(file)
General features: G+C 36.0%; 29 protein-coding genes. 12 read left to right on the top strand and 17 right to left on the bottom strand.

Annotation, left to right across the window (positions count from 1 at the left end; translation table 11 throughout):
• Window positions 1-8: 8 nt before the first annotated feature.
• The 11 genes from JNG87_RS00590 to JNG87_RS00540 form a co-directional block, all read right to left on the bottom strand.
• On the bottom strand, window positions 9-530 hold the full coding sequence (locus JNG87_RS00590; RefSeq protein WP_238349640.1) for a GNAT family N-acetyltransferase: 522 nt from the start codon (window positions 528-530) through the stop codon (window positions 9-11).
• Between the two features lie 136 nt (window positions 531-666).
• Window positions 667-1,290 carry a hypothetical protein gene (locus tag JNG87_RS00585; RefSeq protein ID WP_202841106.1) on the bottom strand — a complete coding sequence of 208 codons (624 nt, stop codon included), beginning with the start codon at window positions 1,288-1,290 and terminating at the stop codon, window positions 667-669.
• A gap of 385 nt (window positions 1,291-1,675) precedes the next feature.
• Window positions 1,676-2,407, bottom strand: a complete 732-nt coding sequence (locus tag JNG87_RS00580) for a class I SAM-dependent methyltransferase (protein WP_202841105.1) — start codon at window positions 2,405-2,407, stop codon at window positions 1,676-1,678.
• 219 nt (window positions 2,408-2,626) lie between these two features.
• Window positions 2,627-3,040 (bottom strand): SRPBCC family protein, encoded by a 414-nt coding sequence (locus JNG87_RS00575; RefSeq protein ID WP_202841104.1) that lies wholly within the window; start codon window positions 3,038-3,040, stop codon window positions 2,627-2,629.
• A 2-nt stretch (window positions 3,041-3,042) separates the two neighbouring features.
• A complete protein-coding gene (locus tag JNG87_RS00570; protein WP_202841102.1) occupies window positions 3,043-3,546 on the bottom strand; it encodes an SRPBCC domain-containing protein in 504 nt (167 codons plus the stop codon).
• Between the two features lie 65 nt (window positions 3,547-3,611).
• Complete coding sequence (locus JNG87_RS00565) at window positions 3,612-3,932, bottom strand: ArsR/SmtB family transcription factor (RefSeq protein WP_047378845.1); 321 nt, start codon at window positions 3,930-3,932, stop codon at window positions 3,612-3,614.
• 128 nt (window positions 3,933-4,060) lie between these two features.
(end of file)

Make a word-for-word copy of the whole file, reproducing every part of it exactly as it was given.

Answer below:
General features: G+C 36.0%; 29 protein-coding genes. 12 read left to right on the top strand and 17 right to left on the bottom strand.

Annotation, left to right across the window (positions count from 1 at the left end; translation table 11 throughout):
• Window positions 1-8: 8 nt before the first annotated feature.
• The 11 genes from JNG87_RS00590 to JNG87_RS00540 form a co-directional block, all read right to left on the bottom strand.
• On the bottom strand, window positions 9-530 hold the full coding sequence (locus JNG87_RS00590; RefSeq protein WP_238349640.1) for a GNAT family N-acetyltransferase: 522 nt from the start codon (window positions 528-530) through the stop codon (window positions 9-11).
• Between the two features lie 136 nt (window positions 531-666).
• Window positions 667-1,290 carry a hypothetical protein gene (locus tag JNG87_RS00585; RefSeq protein ID WP_202841106.1) on the bottom strand — a complete coding sequence of 208 codons (624 nt, stop codon included), beginning with the start codon at window positions 1,288-1,290 and terminating at the stop codon, window positions 667-669.
• A gap of 385 nt (window positions 1,291-1,675) precedes the next feature.
• Window positions 1,676-2,407, bottom strand: a complete 732-nt coding sequence (locus tag JNG87_RS00580) for a class I SAM-dependent methyltransferase (protein WP_202841105.1) — start codon at window positions 2,405-2,407, stop codon at window positions 1,676-1,678.
• 219 nt (window positions 2,408-2,626) lie between these two features.
• Window positions 2,627-3,040 (bottom strand): SRPBCC family protein, encoded by a 414-nt coding sequence (locus JNG87_RS00575; RefSeq protein ID WP_202841104.1) that lies wholly within the window; start codon window positions 3,038-3,040, stop codon window positions 2,627-2,629.
• A 2-nt stretch (window positions 3,041-3,042) separates the two neighbouring features.
• A complete protein-coding gene (locus tag JNG87_RS00570; protein WP_202841102.1) occupies window positions 3,043-3,546 on the bottom strand; it encodes an SRPBCC domain-containing protein in 504 nt (167 codons plus the stop codon).
• Between the two features lie 65 nt (window positions 3,547-3,611).
• Complete coding sequence (locus JNG87_RS00565) at window positions 3,612-3,932, bottom strand: ArsR/SmtB family transcription factor (RefSeq protein WP_047378845.1); 321 nt, start codon at window positions 3,930-3,932, stop codon at window positions 3,612-3,614.
• 128 nt (window positions 3,933-4,060) lie between these two features.